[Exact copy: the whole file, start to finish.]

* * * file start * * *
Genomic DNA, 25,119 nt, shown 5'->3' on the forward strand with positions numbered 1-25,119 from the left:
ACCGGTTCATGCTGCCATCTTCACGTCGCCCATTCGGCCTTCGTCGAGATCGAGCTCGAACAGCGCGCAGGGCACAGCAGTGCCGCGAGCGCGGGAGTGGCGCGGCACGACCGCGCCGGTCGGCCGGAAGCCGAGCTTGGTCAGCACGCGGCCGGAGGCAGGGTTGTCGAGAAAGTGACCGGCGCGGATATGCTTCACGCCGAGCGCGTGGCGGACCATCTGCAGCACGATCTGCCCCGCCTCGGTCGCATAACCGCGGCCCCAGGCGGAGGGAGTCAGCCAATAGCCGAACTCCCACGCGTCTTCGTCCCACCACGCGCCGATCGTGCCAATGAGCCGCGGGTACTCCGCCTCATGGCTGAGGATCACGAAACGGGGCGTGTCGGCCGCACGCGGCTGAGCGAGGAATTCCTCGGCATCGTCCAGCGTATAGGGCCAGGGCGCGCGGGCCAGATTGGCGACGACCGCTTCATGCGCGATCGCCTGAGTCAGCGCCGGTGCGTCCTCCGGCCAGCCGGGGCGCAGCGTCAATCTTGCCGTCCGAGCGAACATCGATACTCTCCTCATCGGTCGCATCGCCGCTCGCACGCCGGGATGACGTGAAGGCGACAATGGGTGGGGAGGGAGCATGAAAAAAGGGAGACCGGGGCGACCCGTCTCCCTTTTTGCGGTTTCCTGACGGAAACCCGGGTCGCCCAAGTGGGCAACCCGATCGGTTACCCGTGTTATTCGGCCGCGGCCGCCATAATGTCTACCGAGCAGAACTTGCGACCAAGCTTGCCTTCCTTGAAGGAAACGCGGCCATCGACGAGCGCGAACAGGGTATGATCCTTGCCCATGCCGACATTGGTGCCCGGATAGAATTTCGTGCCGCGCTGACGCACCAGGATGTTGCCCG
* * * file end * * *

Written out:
Genomic DNA, 25,119 nt, shown 5'->3' on the forward strand with positions numbered 1-25,119 from the left:
ACCGGTTCATGCTGCCATCTTCACGTCGCCCATTCGGCCTTCGTCGAGATCGAGCTCGAACAGCGCGCAGGGCACAGCAGTGCCGCGAGCGCGGGAGTGGCGCGGCACGACCGCGCCGGTCGGCCGGAAGCCGAGCTTGGTCAGCACGCGGCCGGAGGCAGGGTTGTCGAGAAAGTGACCGGCGCGGATATGCTTCACGCCGAGCGCGTGGCGGACCATCTGCAGCACGATCTGCCCCGCCTCGGTCGCATAACCGCGGCCCCAGGCGGAGGGAGTCAGCCAATAGCCGAACTCCCACGCGTCTTCGTCCCACCACGCGCCGATCGTGCCAATGAGCCGCGGGTACTCCGCCTCATGGCTGAGGATCACGAAACGGGGCGTGTCGGCCGCACGCGGCTGAGCGAGGAATTCCTCGGCATCGTCCAGCGTATAGGGCCAGGGCGCGCGGGCCAGATTGGCGACGACCGCTTCATGCGCGATCGCCTGAGTCAGCGCCGGTGCGTCCTCCGGCCAGCCGGGGCGCAGCGTCAATCTTGCCGTCCGAGCGAACATCGATACTCTCCTCATCGGTCGCATCGCCGCTCGCACGCCGGGATGACGTGAAGGCGACAATGGGTGGGGAGGGAGCATGAAAAAAGGGAGACCGGGGCGACCCGTCTCCCTTTTTGCGGTTTCCTGACGGAAACCCGGGTCGCCCAAGTGGGCAACCCGATCGGTTACCCGTGTTATTCGGCCGCGGCCGCCATAATGTCTACCGAGCAGAACTTGCGACCAAGCTTGCCTTCCTTGAAGGAAACGCGGCCATCGACGAGCGCGAACAGGGTATGATCCTTGCCCATGCCGACATTGGTGCCCGGATAGAATTTCGTGCCGCGCTGACGCACCAGGATGTTGCCCG